How to survive as informal care worker?

Tineke Abma on Radio 1, Radar, NPO, March 16, Hilversum

In the Netherlands with the enactment of the Social Support Act in 2015 the government aims to substitute formal care with informal care. This policy measure is accompanied by a discourse of participation that emphasises that we all have to participate in informal care responsibilities. A team of researchers (Tineke Abma, Saskia Duijs, Petra Verdonk) from the dept. of Medical Humanities VUmc tries to gain an understanding of the experiences of informal caregivers who work as paid care worker in elderly care institutions. How do they survive?

Tineke Abma presented preliminary findings from their study, entitled Negotiating Health, and responded to whaps-app messages by the audience of Radar, a consumer programme on Radio 1, NPO. She says:

We found Informal care work is heavily underestimated and gendered. Women do more informal care work than men. Men do the tasks: the groceries, administration and other practical chores. Women have the responsibilities: engage in physical care, for example washing or bathing, and emotional care, such as listening to stories of loneliness, engaging with professional care takers and trying to organize and manage professional care systems. This work is typically unlimited, unplannable and places a greater emotional burden upon woman.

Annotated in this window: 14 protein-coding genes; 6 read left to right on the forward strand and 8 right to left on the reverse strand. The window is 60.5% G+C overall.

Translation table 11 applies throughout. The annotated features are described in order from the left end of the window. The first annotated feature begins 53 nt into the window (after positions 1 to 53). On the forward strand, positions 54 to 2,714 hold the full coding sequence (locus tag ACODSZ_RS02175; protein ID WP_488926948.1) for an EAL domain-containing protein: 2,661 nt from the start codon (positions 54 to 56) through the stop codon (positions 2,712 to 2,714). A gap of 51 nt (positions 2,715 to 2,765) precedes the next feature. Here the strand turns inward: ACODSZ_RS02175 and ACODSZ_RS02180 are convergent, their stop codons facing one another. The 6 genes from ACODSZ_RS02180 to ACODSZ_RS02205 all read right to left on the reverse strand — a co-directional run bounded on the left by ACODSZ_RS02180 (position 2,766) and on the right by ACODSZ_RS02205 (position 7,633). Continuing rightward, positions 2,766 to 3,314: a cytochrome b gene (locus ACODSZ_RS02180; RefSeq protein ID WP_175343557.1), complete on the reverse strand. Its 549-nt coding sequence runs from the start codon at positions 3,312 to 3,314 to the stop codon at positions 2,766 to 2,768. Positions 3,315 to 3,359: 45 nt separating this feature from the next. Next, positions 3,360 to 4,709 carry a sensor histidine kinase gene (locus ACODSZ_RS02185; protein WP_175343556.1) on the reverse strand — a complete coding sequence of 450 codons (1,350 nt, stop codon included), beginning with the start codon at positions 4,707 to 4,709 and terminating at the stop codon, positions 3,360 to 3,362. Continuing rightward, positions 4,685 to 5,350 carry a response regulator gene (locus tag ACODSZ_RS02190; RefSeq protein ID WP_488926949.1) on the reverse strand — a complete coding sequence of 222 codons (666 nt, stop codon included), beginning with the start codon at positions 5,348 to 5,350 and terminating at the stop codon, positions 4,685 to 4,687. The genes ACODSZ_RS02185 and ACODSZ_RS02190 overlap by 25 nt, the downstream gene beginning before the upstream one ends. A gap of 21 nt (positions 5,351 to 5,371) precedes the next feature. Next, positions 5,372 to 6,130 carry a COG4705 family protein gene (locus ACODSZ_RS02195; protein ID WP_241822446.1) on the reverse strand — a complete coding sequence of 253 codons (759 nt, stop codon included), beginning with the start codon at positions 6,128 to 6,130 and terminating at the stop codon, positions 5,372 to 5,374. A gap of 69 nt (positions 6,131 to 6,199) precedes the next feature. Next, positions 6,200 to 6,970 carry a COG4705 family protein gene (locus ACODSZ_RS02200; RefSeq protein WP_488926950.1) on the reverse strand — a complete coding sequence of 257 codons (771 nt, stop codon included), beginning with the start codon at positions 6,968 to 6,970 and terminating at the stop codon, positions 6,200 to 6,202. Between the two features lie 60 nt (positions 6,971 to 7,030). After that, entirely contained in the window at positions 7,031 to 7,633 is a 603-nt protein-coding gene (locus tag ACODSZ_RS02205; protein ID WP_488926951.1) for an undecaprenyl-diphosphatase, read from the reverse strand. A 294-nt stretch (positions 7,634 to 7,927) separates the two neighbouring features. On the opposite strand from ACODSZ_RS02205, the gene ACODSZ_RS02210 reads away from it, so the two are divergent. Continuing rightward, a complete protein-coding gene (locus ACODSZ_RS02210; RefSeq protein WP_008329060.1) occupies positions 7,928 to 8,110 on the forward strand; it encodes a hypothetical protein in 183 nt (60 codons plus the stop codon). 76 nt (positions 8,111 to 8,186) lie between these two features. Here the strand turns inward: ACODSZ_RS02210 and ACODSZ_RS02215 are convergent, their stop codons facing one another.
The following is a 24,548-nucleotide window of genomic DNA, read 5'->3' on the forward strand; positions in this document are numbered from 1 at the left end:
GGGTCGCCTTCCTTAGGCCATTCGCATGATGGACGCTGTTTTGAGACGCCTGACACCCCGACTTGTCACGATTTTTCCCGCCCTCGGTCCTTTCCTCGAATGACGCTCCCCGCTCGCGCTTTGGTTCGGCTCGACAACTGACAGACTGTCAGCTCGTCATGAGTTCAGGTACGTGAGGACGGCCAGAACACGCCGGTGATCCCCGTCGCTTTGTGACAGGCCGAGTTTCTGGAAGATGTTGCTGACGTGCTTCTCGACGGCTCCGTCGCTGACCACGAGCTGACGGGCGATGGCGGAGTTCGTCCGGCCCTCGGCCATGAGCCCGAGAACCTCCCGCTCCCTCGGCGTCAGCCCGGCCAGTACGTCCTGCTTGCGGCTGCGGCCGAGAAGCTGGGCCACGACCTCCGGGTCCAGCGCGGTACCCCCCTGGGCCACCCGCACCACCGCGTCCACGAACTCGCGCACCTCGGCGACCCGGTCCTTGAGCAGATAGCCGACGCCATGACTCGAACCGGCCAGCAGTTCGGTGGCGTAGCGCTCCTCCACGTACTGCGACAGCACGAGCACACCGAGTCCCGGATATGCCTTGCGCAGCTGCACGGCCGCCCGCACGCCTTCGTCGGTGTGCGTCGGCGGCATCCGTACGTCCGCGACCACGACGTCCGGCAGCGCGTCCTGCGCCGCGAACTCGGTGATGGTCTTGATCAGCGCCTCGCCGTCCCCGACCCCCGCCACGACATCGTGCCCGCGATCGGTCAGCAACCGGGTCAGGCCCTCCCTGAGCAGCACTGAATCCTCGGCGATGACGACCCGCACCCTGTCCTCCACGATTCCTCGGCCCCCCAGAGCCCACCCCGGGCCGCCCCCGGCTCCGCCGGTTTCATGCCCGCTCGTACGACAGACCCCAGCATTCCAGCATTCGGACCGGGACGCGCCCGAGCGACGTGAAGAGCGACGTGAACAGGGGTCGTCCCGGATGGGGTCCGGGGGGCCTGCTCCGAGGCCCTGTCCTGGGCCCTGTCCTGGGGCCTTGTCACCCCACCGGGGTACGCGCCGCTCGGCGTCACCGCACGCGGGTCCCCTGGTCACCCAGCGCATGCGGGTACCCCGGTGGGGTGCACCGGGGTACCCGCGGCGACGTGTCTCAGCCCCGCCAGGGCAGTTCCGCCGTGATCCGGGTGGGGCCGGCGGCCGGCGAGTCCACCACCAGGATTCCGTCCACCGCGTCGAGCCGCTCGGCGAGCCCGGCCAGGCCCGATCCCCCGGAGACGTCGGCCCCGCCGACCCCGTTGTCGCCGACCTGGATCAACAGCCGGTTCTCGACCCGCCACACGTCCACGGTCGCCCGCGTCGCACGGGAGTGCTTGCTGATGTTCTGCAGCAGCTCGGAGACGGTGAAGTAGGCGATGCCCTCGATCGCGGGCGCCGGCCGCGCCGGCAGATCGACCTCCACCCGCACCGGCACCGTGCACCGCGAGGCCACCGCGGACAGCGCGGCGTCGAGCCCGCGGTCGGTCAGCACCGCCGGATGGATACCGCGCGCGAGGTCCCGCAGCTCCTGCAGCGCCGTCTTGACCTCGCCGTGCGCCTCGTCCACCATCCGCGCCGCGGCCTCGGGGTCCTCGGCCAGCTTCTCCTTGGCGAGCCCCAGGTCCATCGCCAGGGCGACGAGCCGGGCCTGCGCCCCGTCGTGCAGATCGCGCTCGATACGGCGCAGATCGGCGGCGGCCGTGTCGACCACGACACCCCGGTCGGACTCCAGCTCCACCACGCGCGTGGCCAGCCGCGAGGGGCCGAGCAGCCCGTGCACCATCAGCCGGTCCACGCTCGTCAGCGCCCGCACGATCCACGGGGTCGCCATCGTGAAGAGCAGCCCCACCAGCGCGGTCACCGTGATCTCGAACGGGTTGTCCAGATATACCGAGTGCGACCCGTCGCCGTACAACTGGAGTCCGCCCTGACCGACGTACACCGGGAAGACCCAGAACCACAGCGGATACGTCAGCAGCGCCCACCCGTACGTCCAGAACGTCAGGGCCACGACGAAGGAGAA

How do they survive? We see female informal care workers cutting down their working hours, or starting on their own to be more flexible and autonomous. But what does this mean for their economic self-sufficiency in the long run? It is expected that they share responsibilities and tasks within the family, control their own boundaries and ask for support. Often times this is not how it works. Women carry on as long as they can. They do not know about financial compensation offered by the municipality, and services like respite houses or tickets to go out often do not match their needs (they may simply do not have time). We therefore recommend that municipalities invest in articulating the needs for support among informal care givers taking into account the gendered nature of informal care work.